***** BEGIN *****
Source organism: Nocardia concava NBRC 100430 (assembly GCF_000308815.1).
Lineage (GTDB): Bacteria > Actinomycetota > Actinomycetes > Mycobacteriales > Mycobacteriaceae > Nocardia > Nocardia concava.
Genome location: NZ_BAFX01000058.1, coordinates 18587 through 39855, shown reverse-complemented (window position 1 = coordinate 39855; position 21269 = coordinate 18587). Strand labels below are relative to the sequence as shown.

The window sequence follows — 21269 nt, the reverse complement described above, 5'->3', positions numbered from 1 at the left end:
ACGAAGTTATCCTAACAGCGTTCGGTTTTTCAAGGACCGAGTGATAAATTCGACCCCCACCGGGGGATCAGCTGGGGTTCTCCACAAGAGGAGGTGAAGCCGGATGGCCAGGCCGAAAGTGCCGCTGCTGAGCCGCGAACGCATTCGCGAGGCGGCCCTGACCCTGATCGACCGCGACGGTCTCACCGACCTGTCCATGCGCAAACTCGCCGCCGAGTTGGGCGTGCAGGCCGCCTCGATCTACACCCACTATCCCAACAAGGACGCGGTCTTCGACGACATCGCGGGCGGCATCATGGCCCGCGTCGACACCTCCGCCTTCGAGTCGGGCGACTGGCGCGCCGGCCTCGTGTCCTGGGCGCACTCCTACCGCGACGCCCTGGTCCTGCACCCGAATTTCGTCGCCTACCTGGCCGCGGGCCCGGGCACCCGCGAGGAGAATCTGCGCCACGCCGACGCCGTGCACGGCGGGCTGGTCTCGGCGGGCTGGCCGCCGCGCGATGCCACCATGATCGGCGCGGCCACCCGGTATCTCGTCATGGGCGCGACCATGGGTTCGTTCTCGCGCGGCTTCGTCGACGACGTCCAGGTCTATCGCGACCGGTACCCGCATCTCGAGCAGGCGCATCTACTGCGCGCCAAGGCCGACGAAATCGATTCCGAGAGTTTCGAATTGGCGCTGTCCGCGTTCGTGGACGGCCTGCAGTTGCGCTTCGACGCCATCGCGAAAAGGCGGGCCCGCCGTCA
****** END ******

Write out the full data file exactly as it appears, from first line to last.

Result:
Source organism: Nocardia concava NBRC 100430 (assembly GCF_000308815.1).
Lineage (GTDB): Bacteria > Actinomycetota > Actinomycetes > Mycobacteriales > Mycobacteriaceae > Nocardia > Nocardia concava.
Genome location: NZ_BAFX01000058.1, coordinates 18587 through 39855, shown reverse-complemented (window position 1 = coordinate 39855; position 21269 = coordinate 18587). Strand labels below are relative to the sequence as shown.

The window sequence follows — 21269 nt, the reverse complement described above, 5'->3', positions numbered from 1 at the left end:
ACGAAGTTATCCTAACAGCGTTCGGTTTTTCAAGGACCGAGTGATAAATTCGACCCCCACCGGGGGATCAGCTGGGGTTCTCCACAAGAGGAGGTGAAGCCGGATGGCCAGGCCGAAAGTGCCGCTGCTGAGCCGCGAACGCATTCGCGAGGCGGCCCTGACCCTGATCGACCGCGACGGTCTCACCGACCTGTCCATGCGCAAACTCGCCGCCGAGTTGGGCGTGCAGGCCGCCTCGATCTACACCCACTATCCCAACAAGGACGCGGTCTTCGACGACATCGCGGGCGGCATCATGGCCCGCGTCGACACCTCCGCCTTCGAGTCGGGCGACTGGCGCGCCGGCCTCGTGTCCTGGGCGCACTCCTACCGCGACGCCCTGGTCCTGCACCCGAATTTCGTCGCCTACCTGGCCGCGGGCCCGGGCACCCGCGAGGAGAATCTGCGCCACGCCGACGCCGTGCACGGCGGGCTGGTCTCGGCGGGCTGGCCGCCGCGCGATGCCACCATGATCGGCGCGGCCACCCGGTATCTCGTCATGGGCGCGACCATGGGTTCGTTCTCGCGCGGCTTCGTCGACGACGTCCAGGTCTATCGCGACCGGTACCCGCATCTCGAGCAGGCGCATCTACTGCGCGCCAAGGCCGACGAAATCGATTCCGAGAGTTTCGAATTGGCGCTGTCCGCGTTCGTGGACGGCCTGCAGTTGCGCTTCGACGCCATCGCGAAAAGGCGGGCCCGCCGTCA